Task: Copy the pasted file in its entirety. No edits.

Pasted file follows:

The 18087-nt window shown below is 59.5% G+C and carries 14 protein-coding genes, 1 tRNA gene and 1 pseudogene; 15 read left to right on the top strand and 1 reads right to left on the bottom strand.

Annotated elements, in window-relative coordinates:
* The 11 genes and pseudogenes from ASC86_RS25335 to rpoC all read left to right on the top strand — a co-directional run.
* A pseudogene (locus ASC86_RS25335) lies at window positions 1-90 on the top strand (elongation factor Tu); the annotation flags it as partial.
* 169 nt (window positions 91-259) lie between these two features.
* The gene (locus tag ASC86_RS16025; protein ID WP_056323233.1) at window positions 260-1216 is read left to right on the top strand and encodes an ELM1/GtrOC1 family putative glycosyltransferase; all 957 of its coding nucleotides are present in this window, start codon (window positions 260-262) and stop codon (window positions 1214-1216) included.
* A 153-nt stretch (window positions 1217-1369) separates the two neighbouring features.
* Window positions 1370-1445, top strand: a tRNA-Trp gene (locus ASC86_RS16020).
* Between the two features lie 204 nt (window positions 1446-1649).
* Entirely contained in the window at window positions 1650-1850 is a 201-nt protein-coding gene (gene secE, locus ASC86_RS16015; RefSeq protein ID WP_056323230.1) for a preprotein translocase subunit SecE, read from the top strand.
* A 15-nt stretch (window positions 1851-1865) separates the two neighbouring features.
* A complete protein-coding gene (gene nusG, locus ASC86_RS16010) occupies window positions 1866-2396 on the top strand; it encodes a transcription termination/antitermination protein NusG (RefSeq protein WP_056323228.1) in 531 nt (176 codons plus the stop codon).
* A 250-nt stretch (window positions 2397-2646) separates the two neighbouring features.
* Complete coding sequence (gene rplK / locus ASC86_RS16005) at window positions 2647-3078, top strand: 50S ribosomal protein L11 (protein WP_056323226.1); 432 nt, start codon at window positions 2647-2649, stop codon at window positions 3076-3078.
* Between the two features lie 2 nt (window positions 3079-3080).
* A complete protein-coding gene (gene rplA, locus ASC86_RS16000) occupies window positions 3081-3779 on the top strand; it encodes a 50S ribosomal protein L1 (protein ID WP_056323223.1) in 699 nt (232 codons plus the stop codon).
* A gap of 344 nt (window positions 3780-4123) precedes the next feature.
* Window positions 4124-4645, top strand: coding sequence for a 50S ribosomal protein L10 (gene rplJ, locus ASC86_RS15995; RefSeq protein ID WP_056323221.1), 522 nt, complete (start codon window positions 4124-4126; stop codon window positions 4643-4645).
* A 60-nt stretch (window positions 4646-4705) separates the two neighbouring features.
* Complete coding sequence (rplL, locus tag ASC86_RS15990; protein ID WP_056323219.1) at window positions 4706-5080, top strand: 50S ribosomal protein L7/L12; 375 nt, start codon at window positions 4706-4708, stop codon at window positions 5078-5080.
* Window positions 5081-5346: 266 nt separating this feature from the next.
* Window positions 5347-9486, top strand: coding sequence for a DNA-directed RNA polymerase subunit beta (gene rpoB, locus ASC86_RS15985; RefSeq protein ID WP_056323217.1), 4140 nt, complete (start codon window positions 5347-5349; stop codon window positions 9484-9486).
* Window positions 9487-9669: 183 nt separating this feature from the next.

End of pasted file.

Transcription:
The 18087-nt window shown below is 59.5% G+C and carries 14 protein-coding genes, 1 tRNA gene and 1 pseudogene; 15 read left to right on the top strand and 1 reads right to left on the bottom strand.

Annotated elements, in window-relative coordinates:
* The 11 genes and pseudogenes from ASC86_RS25335 to rpoC all read left to right on the top strand — a co-directional run.
* A pseudogene (locus ASC86_RS25335) lies at window positions 1-90 on the top strand (elongation factor Tu); the annotation flags it as partial.
* 169 nt (window positions 91-259) lie between these two features.
* The gene (locus tag ASC86_RS16025; protein ID WP_056323233.1) at window positions 260-1216 is read left to right on the top strand and encodes an ELM1/GtrOC1 family putative glycosyltransferase; all 957 of its coding nucleotides are present in this window, start codon (window positions 260-262) and stop codon (window positions 1214-1216) included.
* A 153-nt stretch (window positions 1217-1369) separates the two neighbouring features.
* Window positions 1370-1445, top strand: a tRNA-Trp gene (locus ASC86_RS16020).
* Between the two features lie 204 nt (window positions 1446-1649).
* Entirely contained in the window at window positions 1650-1850 is a 201-nt protein-coding gene (gene secE, locus ASC86_RS16015; RefSeq protein ID WP_056323230.1) for a preprotein translocase subunit SecE, read from the top strand.
* A 15-nt stretch (window positions 1851-1865) separates the two neighbouring features.
* A complete protein-coding gene (gene nusG, locus ASC86_RS16010) occupies window positions 1866-2396 on the top strand; it encodes a transcription termination/antitermination protein NusG (RefSeq protein WP_056323228.1) in 531 nt (176 codons plus the stop codon).
* A 250-nt stretch (window positions 2397-2646) separates the two neighbouring features.
* Complete coding sequence (gene rplK / locus ASC86_RS16005) at window positions 2647-3078, top strand: 50S ribosomal protein L11 (protein WP_056323226.1); 432 nt, start codon at window positions 2647-2649, stop codon at window positions 3076-3078.
* Between the two features lie 2 nt (window positions 3079-3080).
* A complete protein-coding gene (gene rplA, locus ASC86_RS16000) occupies window positions 3081-3779 on the top strand; it encodes a 50S ribosomal protein L1 (protein ID WP_056323223.1) in 699 nt (232 codons plus the stop codon).
* A gap of 344 nt (window positions 3780-4123) precedes the next feature.
* Window positions 4124-4645, top strand: coding sequence for a 50S ribosomal protein L10 (gene rplJ, locus ASC86_RS15995; RefSeq protein ID WP_056323221.1), 522 nt, complete (start codon window positions 4124-4126; stop codon window positions 4643-4645).
* A 60-nt stretch (window positions 4646-4705) separates the two neighbouring features.
* Complete coding sequence (rplL, locus tag ASC86_RS15990; protein ID WP_056323219.1) at window positions 4706-5080, top strand: 50S ribosomal protein L7/L12; 375 nt, start codon at window positions 4706-4708, stop codon at window positions 5078-5080.
* Window positions 5081-5346: 266 nt separating this feature from the next.
* Window positions 5347-9486, top strand: coding sequence for a DNA-directed RNA polymerase subunit beta (gene rpoB, locus ASC86_RS15985; RefSeq protein ID WP_056323217.1), 4140 nt, complete (start codon window positions 5347-5349; stop codon window positions 9484-9486).
* Window positions 9487-9669: 183 nt separating this feature from the next.